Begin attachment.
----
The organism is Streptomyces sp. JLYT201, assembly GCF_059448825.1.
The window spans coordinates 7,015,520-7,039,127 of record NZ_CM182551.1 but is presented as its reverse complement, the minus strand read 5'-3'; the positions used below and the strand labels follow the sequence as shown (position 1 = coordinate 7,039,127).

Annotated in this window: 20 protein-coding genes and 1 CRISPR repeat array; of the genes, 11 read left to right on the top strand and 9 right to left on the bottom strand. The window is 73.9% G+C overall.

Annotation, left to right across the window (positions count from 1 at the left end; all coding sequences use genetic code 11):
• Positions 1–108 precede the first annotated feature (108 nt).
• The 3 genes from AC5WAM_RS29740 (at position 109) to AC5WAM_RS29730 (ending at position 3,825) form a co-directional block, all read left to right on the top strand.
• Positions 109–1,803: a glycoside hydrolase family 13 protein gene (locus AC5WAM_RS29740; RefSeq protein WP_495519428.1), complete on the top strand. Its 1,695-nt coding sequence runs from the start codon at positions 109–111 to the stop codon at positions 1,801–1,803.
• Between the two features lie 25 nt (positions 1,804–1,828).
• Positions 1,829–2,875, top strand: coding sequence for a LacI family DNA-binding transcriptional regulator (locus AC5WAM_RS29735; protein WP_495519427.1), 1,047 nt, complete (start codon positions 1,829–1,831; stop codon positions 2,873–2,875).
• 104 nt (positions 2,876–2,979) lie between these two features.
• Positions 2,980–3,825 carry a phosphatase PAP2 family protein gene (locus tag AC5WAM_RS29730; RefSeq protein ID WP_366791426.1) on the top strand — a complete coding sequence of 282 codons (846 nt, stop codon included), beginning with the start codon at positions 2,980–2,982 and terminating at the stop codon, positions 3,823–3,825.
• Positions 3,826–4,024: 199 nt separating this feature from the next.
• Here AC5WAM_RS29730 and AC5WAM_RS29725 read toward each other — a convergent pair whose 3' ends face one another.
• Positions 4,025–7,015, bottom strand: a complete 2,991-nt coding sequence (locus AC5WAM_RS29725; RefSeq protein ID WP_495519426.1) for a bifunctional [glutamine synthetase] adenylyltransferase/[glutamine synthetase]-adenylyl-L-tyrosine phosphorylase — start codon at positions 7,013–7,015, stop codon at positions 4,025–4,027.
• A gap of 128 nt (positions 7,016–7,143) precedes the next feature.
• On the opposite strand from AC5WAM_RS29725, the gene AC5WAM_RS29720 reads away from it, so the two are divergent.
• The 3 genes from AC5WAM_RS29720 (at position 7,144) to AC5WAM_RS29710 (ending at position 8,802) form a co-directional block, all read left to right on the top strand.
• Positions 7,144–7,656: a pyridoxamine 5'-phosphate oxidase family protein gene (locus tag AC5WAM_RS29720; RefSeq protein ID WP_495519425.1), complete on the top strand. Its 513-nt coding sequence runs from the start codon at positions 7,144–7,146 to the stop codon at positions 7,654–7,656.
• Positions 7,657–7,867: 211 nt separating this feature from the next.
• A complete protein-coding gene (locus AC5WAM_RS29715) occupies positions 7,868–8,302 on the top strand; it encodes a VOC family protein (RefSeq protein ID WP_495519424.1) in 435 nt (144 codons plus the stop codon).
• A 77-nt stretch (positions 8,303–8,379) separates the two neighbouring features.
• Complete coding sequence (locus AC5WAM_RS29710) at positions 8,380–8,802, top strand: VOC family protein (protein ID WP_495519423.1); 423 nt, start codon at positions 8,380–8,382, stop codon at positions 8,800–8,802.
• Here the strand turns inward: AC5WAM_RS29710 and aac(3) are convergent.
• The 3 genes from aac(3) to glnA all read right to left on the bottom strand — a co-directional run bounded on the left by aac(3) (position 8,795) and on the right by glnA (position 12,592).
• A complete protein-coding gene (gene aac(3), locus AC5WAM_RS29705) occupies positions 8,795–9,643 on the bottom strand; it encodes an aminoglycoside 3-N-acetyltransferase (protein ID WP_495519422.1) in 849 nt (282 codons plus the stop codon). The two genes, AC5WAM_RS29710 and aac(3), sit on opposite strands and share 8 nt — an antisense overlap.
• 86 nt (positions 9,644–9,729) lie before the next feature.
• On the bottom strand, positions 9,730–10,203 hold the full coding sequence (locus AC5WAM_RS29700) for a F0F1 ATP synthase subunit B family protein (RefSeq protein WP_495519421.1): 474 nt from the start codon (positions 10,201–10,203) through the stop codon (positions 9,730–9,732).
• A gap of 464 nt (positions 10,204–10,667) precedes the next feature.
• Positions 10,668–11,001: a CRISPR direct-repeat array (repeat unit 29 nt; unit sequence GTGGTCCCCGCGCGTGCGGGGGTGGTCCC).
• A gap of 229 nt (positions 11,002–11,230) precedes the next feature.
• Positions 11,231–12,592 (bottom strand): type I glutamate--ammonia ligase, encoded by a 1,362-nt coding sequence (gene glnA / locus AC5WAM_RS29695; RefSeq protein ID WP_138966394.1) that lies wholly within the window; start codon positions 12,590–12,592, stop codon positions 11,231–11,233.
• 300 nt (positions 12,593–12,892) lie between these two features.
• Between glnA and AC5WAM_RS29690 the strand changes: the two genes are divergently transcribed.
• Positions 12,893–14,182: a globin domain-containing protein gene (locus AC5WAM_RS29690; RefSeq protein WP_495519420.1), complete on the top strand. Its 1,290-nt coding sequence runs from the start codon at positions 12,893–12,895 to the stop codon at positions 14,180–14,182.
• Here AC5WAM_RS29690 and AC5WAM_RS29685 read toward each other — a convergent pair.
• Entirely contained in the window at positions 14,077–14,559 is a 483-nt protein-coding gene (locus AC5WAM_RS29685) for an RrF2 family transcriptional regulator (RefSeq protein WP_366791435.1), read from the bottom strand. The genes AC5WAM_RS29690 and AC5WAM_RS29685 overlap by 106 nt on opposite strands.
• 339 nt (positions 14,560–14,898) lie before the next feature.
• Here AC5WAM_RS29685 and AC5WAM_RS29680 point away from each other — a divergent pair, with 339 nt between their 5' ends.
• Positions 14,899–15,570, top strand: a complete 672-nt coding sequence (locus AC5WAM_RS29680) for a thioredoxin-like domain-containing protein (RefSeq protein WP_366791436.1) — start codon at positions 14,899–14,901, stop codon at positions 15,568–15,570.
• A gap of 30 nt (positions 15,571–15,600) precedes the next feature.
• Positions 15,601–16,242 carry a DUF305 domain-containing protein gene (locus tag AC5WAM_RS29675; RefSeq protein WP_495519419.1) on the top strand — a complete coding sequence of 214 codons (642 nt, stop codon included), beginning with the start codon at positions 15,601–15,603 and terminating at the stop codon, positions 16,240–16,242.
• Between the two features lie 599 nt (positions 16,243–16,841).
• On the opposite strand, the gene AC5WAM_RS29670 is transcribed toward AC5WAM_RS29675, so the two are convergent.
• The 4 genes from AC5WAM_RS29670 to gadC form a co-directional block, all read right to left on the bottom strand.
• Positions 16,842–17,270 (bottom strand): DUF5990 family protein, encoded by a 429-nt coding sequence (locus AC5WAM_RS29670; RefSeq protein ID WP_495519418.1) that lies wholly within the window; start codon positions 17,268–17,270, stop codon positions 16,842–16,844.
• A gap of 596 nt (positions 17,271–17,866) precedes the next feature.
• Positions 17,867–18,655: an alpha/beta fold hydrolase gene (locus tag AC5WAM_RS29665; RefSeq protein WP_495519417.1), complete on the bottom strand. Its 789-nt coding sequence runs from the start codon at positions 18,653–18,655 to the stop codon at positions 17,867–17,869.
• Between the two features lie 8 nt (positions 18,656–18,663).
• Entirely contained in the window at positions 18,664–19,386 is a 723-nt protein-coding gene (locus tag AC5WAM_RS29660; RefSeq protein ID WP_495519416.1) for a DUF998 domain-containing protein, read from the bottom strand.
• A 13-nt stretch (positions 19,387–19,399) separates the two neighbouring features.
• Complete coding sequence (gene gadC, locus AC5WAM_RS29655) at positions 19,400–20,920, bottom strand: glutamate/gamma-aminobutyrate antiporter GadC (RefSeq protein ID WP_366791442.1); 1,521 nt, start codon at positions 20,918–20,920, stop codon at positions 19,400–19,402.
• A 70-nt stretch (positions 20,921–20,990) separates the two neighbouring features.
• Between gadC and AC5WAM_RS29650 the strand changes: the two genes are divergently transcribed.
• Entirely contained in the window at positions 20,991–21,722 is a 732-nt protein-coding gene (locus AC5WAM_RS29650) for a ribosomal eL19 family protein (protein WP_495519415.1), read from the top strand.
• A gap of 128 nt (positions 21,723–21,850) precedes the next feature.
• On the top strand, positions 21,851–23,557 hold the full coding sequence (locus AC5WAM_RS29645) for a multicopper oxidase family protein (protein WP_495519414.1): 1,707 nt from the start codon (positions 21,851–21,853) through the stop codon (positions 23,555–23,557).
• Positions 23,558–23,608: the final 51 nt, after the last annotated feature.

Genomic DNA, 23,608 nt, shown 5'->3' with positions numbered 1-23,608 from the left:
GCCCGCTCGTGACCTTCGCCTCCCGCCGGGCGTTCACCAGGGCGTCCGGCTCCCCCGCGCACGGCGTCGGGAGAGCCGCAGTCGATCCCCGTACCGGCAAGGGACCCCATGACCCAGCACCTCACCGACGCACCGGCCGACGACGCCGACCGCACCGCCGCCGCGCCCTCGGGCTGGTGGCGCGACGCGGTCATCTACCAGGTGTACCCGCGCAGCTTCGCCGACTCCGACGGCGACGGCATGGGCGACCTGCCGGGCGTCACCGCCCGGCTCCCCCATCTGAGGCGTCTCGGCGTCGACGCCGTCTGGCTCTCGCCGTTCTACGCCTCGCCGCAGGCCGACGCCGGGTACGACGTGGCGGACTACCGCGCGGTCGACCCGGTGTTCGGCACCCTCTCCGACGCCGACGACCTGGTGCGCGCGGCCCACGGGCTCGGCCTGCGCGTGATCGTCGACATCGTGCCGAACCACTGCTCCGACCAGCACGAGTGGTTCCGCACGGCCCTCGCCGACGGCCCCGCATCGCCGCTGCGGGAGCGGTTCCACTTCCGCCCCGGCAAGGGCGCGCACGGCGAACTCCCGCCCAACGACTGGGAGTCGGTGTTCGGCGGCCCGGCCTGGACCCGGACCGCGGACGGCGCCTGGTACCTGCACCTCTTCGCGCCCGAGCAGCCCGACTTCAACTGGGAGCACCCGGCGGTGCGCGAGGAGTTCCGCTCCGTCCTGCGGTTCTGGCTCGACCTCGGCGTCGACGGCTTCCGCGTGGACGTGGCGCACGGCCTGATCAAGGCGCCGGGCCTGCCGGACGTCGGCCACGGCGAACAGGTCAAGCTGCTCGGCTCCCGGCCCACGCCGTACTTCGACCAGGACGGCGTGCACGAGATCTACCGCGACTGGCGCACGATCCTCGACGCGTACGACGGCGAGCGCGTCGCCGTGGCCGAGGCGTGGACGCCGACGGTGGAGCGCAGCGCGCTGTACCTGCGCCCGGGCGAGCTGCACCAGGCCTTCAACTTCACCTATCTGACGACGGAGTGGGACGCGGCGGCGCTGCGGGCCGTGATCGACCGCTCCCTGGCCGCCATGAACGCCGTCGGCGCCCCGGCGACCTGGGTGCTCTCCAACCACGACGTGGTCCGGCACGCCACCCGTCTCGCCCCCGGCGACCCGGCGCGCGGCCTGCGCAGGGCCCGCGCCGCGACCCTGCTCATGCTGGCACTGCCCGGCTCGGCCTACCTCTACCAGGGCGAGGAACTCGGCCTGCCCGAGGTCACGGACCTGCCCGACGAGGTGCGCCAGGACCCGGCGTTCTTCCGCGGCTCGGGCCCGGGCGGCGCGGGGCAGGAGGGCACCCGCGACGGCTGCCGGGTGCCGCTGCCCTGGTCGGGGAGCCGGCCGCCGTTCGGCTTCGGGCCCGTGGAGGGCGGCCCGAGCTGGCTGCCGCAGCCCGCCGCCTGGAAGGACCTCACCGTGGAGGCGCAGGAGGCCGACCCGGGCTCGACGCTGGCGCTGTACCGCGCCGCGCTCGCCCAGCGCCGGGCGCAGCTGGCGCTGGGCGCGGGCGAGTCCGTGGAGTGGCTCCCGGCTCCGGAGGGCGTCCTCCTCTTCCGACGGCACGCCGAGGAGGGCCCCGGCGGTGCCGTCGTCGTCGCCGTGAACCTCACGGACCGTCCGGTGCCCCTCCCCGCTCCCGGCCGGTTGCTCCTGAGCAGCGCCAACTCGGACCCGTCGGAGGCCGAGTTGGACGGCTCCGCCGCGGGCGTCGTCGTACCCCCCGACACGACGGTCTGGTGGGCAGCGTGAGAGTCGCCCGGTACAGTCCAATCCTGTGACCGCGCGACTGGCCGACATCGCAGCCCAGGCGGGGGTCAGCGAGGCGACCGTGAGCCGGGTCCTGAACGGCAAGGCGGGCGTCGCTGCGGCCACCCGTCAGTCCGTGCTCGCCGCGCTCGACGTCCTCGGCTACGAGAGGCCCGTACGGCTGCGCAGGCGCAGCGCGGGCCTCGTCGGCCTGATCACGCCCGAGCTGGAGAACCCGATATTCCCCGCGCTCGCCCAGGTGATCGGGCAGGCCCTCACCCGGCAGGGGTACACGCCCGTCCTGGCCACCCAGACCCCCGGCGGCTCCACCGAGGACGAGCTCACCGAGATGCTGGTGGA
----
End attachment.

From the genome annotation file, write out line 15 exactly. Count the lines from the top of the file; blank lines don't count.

• A gap of 128 nt (positions 7,016–7,143) precedes the next feature.